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ev * r it may * have of wit , contains no solid argument . Supposing this Daventry Pupil to be upwards of seventy years of age , he was twenty * above fifty years ago , " and surely a student of that age might be a competent iudge of a minister ' s strain cJf
preaching . But he rests his assertion not merely upon his judgment tJi&iy but upon printed sermons still extant . To his testimony , however , " I must add , " notwithstanding Mr . B ' s ingenious comment on that phrase , my own . I
was a student at I > aventry during the lifetime of Mr . Gilbert , and I occasionally officiated at Northampton after his death . Now , Sir , though I never heard him preach , yet from what I could not but hear from the people there
concerning him , I am persuaded that , notwithstanding the respectability of his character , his public services were not popular , either in regard to matter or man . lier , nor such as to correspond with the taste of that party of Christians to which Mr . B . supposes him to have belonged .
As to what concerns Mr . Hextnl r tHoqgh it is true , Mr . B . 4 C has not mentioned his n ^ nic , " every dissenter in or near
Northampton , of sufficient age , would at once know what " independent chur-cti , " was alluded to . It was right therefore , in my opinion , that a correct account of that
affair should be given , and particularly to preve ^ U the censure ' s being misfipplie 4 by strangers . After ^ U Mr . Editor , ( not to
in-, quire what these things had to do in ml 4 f * of JVf r- ! Lindseyt ) I should not ferret thought the matters at issue of sufficient importance io have written to you upon them , had it
JahnrMUtm . 27
not been for the check given by the spirit which Mr . B ' s letter discovers , to that free , good . humoured correspondence which is to be wished for , and in which you , Sir , as editor , are concerned . I cannot see any necessary tendency in Umtarianism to interrupt the wonted course of friendly and gentle feelings , to raise the tone , in speaking or writing , and to give its advocates a fancied place above the common standard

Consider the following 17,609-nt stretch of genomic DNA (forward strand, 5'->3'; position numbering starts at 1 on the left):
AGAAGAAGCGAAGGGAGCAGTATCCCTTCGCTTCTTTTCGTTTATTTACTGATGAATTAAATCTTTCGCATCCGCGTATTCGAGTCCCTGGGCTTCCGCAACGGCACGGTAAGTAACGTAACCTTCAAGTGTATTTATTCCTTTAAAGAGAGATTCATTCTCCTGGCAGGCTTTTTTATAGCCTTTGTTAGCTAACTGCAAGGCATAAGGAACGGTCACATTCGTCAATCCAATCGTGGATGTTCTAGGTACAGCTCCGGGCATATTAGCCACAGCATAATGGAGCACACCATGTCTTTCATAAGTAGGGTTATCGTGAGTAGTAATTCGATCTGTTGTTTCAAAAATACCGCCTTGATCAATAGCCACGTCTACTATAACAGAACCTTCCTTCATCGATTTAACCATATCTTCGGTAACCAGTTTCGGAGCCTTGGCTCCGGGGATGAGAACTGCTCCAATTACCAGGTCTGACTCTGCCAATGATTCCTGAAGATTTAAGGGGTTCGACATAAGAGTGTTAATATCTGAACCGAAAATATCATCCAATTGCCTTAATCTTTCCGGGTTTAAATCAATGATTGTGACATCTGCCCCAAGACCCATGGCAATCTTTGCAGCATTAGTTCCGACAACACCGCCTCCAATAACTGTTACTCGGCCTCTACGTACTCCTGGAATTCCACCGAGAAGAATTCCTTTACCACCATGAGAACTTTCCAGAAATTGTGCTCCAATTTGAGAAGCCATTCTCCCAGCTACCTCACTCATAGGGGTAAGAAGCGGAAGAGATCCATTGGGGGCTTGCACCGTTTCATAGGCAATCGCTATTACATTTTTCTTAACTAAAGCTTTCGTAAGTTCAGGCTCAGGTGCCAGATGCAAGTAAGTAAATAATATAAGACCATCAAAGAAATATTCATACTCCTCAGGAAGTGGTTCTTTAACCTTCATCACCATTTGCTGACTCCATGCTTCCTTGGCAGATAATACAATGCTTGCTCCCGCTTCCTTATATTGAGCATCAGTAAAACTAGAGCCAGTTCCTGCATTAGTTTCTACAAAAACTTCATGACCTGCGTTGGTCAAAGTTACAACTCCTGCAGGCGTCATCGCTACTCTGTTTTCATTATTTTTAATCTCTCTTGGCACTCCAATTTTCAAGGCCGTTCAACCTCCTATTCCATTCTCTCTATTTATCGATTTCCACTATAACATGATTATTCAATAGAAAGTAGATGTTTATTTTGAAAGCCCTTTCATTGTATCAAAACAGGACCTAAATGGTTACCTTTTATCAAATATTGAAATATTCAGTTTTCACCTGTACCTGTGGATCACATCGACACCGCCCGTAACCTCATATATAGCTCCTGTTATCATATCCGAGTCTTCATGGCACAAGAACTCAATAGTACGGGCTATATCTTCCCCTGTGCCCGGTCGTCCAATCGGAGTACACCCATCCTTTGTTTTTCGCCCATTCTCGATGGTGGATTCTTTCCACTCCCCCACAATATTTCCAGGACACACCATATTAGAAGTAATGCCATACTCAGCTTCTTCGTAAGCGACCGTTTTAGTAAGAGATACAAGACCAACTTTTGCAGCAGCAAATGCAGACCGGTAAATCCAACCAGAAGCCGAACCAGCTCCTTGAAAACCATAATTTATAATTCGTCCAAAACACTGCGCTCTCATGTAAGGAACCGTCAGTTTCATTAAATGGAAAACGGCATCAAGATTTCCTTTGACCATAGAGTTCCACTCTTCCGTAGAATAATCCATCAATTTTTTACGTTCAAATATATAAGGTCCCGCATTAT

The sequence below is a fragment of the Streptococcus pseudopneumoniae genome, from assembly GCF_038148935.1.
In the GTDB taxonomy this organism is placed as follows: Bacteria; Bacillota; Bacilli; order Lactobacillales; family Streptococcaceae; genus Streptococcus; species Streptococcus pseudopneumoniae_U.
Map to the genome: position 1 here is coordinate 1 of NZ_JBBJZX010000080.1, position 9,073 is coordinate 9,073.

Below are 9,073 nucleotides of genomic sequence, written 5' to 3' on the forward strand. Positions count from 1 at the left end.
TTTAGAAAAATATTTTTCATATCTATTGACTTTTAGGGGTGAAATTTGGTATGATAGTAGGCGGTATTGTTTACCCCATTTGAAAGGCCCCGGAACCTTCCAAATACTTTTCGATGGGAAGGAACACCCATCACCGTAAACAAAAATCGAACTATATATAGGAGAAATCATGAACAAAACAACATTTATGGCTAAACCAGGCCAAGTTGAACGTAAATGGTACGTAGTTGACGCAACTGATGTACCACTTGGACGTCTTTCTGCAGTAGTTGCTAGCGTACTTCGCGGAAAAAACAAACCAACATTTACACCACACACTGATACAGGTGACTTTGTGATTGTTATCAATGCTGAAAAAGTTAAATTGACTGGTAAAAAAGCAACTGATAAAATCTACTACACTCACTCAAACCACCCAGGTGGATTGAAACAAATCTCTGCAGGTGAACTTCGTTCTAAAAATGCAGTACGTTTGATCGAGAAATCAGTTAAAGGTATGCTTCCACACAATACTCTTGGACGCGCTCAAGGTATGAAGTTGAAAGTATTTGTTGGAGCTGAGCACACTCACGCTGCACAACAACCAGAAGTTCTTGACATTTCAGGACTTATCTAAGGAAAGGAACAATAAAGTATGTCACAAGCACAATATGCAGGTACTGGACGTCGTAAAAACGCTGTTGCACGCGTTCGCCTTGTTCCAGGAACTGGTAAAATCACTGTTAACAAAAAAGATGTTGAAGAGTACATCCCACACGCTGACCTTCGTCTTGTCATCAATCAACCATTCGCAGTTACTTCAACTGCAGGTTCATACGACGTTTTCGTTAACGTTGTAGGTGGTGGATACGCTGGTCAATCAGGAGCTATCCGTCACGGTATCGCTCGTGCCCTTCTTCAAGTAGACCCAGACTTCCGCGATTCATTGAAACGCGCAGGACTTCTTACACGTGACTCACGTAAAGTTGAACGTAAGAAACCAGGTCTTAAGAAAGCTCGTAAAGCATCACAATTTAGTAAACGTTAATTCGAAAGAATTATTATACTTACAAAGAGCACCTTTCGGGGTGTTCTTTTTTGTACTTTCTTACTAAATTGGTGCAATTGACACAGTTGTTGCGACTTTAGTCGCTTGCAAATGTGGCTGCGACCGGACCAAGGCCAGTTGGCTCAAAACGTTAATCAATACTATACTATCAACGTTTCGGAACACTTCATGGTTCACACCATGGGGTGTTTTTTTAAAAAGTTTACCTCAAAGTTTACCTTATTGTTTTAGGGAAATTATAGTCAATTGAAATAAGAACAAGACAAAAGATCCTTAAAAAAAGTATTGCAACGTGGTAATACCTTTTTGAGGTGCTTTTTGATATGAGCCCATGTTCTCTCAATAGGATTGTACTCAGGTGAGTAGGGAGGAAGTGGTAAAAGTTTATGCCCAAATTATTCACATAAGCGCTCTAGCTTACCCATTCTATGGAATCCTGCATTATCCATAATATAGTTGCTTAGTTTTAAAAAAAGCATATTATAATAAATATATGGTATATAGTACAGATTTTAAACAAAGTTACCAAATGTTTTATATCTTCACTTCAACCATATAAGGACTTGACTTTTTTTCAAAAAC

of human intellect . Could I sup . pose these to be its legitimate offspring , I should have a very pow * erful additional argument against it . - That there m * y be no dread of a challenge for every little difL
ference as to facts or opinions , and that one loss may not be fol - lowed by another and a greater , the loss of argument by the loss of temper , is the wish of your obedient servant ,
ANOTHER DAVE 1 TTRY Public . P . S . A friend of the late I > r-. Price would ask Mr . Bel sham , whether the choice of Dr .
Priestley to succeed that gentleman at Hackney was owing to his not having been explicit in acquaint * ing that congregation with his sea . timemg ?
JOHN MILTON . Vhus Patronus Lotus c mis or satis est . EPI 8 COPIUS . This wonderful genius towered above his contemporaries , a ^ much in point of understanding as of imagination . His prose , no
less than his poetical , works bear the stamp of true greatness . In going through them lately , we have taken extracts , which we shall lay beforejour readers in successive numbers : out end will be an *
Monthly Repository (1806-1838) and Unitarian Chronicle (1832-1833), Jan. 2, 1813, page 27, in the Nineteenth-Century Serials Edition (2008; 2018) ncse.ac.uk/periodicals/mruc/issues/vm2-ncseproduct2424/page/27/